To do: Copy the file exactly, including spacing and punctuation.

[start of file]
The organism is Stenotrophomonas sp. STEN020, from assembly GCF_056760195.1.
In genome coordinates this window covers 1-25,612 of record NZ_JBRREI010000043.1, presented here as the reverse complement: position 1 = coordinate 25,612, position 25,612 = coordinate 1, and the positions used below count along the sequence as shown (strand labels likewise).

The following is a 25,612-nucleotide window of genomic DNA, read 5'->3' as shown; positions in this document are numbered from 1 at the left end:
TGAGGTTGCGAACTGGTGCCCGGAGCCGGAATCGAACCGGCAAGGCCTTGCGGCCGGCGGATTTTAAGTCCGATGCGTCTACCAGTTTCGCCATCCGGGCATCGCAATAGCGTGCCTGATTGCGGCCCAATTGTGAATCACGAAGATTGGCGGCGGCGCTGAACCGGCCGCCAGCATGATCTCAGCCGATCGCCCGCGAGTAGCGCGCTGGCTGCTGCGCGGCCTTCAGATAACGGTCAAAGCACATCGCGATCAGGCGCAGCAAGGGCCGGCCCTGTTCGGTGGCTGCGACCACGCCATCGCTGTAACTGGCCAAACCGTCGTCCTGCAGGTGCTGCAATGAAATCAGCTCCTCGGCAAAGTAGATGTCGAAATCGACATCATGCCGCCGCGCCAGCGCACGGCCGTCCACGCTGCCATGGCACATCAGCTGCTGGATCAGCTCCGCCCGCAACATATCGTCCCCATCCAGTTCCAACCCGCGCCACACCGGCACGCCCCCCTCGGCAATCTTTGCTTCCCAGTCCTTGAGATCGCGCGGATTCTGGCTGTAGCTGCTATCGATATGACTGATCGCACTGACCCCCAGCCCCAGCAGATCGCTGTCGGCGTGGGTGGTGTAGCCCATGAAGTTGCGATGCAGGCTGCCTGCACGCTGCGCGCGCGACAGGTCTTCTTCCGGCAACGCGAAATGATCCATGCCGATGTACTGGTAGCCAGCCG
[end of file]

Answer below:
The organism is Stenotrophomonas sp. STEN020, from assembly GCF_056760195.1.
In genome coordinates this window covers 1-25,612 of record NZ_JBRREI010000043.1, presented here as the reverse complement: position 1 = coordinate 25,612, position 25,612 = coordinate 1, and the positions used below count along the sequence as shown (strand labels likewise).

The following is a 25,612-nucleotide window of genomic DNA, read 5'->3' as shown; positions in this document are numbered from 1 at the left end:
TGAGGTTGCGAACTGGTGCCCGGAGCCGGAATCGAACCGGCAAGGCCTTGCGGCCGGCGGATTTTAAGTCCGATGCGTCTACCAGTTTCGCCATCCGGGCATCGCAATAGCGTGCCTGATTGCGGCCCAATTGTGAATCACGAAGATTGGCGGCGGCGCTGAACCGGCCGCCAGCATGATCTCAGCCGATCGCCCGCGAGTAGCGCGCTGGCTGCTGCGCGGCCTTCAGATAACGGTCAAAGCACATCGCGATCAGGCGCAGCAAGGGCCGGCCCTGTTCGGTGGCTGCGACCACGCCATCGCTGTAACTGGCCAAACCGTCGTCCTGCAGGTGCTGCAATGAAATCAGCTCCTCGGCAAAGTAGATGTCGAAATCGACATCATGCCGCCGCGCCAGCGCACGGCCGTCCACGCTGCCATGGCACATCAGCTGCTGGATCAGCTCCGCCCGCAACATATCGTCCCCATCCAGTTCCAACCCGCGCCACACCGGCACGCCCCCCTCGGCAATCTTTGCTTCCCAGTCCTTGAGATCGCGCGGATTCTGGCTGTAGCTGCTATCGATATGACTGATCGCACTGACCCCCAGCCCCAGCAGATCGCTGTCGGCGTGGGTGGTGTAGCCCATGAAGTTGCGATGCAGGCTGCCTGCACGCTGCGCGCGCGACAGGTCTTCTTCCGGCAACGCGAAATGATCCATGCCGATGTACTGGTAGCCAGCCG